Rape of the Lock, Mock Epic

             The inspiration for The Rape of the Lock was an actual incident among Pope's acquaintances in which Robert, Lord Petre, cut off lock of Arabella Fermor's hair, and the young people's families fell into strife as a result. John Caryll, another member of the same circle of prominent Roman Catholic, asked Pope to write a light poem that you put the episode into a humorous perspective and reconcile the two families, since it was hard enough being Catholic's in a Anglican country during the early 1700's. Alexander Pope's The Rape of the Lock is an outstanding English example of a mock epic.
             What is a mock epic? A mock-epic or (mock-heroic) in terms of a literary form that burlesques the epic by treating a trivial subject in the "grand style" of uses that epic formulas to make a trivial subject ridiculous by ludicrously overstating it. Usually the characteristics of the classical epic are employed, particularly the formal statement of theme; the invocation to a deity; depictions of warriors (especially their dress and equipment); the grandiose speeches (challenges, defiance, boastings) of the heroes; battles; and the involvement of supernatural machinery (gods directing of participating in the action). Pope's The Rape of the Lock uses highly polished verses, satirical heroic couplets, wit, and intelligence within the epic formula to satirize the absurdities and follies of his society and this is where we find the most delicate humour within the poem.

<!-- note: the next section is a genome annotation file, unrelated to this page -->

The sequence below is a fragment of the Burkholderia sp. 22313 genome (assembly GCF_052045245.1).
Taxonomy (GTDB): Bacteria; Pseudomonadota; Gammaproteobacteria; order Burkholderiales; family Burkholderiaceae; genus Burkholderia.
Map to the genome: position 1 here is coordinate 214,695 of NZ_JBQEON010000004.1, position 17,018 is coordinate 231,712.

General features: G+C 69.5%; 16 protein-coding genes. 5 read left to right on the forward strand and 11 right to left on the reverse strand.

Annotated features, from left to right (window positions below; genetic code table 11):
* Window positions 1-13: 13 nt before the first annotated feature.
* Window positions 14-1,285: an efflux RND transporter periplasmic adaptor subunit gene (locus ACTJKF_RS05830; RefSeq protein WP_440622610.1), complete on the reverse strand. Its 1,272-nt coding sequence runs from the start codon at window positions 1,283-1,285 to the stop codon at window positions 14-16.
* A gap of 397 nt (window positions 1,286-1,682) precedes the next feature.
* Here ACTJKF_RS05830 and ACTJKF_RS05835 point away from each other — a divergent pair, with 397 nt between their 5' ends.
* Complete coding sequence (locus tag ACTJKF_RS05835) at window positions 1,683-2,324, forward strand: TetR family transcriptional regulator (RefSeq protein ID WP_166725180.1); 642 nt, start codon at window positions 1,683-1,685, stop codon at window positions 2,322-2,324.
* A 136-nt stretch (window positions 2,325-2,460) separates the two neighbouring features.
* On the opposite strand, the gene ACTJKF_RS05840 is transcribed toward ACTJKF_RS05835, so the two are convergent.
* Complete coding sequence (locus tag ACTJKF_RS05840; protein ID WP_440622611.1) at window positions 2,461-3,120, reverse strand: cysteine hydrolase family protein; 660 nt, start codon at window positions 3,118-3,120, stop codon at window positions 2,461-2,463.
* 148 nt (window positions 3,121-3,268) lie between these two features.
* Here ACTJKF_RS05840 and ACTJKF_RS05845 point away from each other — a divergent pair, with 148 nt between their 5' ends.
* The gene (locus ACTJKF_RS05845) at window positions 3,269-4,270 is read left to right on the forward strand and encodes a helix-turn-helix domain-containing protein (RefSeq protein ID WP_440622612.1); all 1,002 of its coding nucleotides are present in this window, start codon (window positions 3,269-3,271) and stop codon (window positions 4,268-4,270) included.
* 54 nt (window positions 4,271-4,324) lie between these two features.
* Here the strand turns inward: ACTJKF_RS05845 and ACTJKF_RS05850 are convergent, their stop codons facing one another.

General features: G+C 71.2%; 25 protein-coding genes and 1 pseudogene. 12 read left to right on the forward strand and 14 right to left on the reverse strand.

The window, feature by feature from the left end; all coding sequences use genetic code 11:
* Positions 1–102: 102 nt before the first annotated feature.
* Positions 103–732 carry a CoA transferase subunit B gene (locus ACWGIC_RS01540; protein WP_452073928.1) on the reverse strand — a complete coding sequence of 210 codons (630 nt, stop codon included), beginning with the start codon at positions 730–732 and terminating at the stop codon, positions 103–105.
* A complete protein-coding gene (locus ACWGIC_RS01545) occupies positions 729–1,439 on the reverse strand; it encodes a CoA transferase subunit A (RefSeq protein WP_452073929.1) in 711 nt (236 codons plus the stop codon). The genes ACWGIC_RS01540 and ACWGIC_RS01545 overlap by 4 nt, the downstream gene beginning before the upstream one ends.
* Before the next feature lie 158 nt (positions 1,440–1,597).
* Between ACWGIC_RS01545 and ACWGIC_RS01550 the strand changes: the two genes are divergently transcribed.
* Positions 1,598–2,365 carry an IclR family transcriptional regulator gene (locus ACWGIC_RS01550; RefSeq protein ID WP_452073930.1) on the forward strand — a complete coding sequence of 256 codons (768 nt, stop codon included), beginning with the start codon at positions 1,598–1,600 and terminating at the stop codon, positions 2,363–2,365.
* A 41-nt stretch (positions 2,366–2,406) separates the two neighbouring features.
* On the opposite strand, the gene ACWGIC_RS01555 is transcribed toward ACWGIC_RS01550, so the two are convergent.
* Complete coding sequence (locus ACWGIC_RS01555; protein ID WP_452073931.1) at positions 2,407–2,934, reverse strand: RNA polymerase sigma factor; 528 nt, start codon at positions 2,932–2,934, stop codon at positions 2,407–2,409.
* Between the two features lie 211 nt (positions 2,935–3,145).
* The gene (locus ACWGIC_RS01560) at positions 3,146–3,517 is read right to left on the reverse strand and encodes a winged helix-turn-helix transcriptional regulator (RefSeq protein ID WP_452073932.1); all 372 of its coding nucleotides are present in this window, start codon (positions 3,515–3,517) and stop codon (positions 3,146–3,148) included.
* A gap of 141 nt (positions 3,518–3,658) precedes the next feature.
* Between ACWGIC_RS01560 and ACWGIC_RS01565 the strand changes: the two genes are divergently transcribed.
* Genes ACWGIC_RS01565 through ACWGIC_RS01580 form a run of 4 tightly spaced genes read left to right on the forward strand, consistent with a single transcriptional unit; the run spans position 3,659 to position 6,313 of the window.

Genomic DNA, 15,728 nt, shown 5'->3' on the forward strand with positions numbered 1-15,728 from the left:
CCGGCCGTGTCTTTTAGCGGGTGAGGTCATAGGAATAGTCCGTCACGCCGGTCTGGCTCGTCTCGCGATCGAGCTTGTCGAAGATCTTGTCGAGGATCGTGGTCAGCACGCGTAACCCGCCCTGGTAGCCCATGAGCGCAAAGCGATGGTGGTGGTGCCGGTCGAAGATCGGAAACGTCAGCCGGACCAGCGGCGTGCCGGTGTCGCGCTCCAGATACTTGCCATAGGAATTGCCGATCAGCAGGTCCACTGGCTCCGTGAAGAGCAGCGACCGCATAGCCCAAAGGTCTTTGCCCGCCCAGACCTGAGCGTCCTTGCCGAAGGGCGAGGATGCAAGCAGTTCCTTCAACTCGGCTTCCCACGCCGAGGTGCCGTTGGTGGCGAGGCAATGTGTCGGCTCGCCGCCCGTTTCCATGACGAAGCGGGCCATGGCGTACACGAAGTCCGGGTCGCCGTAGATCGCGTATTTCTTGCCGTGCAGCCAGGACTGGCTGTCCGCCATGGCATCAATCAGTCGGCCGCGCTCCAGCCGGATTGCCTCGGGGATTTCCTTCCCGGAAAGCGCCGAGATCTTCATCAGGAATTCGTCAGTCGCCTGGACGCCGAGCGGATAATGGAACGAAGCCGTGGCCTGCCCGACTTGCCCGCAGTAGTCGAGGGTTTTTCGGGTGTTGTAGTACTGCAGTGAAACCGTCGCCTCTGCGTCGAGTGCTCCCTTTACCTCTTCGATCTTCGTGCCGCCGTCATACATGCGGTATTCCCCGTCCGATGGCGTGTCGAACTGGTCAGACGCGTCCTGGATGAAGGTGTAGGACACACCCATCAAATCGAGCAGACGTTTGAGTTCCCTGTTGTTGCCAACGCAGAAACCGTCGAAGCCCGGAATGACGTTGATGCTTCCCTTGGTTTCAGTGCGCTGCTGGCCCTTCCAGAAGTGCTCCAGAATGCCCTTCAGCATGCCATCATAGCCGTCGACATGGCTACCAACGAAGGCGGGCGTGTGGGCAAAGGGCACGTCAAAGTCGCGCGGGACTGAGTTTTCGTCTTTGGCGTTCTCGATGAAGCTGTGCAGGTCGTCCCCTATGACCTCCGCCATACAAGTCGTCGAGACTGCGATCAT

The opening of the poem establishes its mock epic style with the formal statement of theme and invocation. Pope introduces the conventional epic themes of love and war and invocation in the following passage, "What dire offence from amorous causes springs, What mighty contests rise from trivial things, I sing-This verse to Caryll, Muse!"(I. 1-3), which are quite similar to the formal statement of theme and invocation Virgil's Aeneid (I. 1-16) and Milton's Paradise Lost (I. 1-16)....

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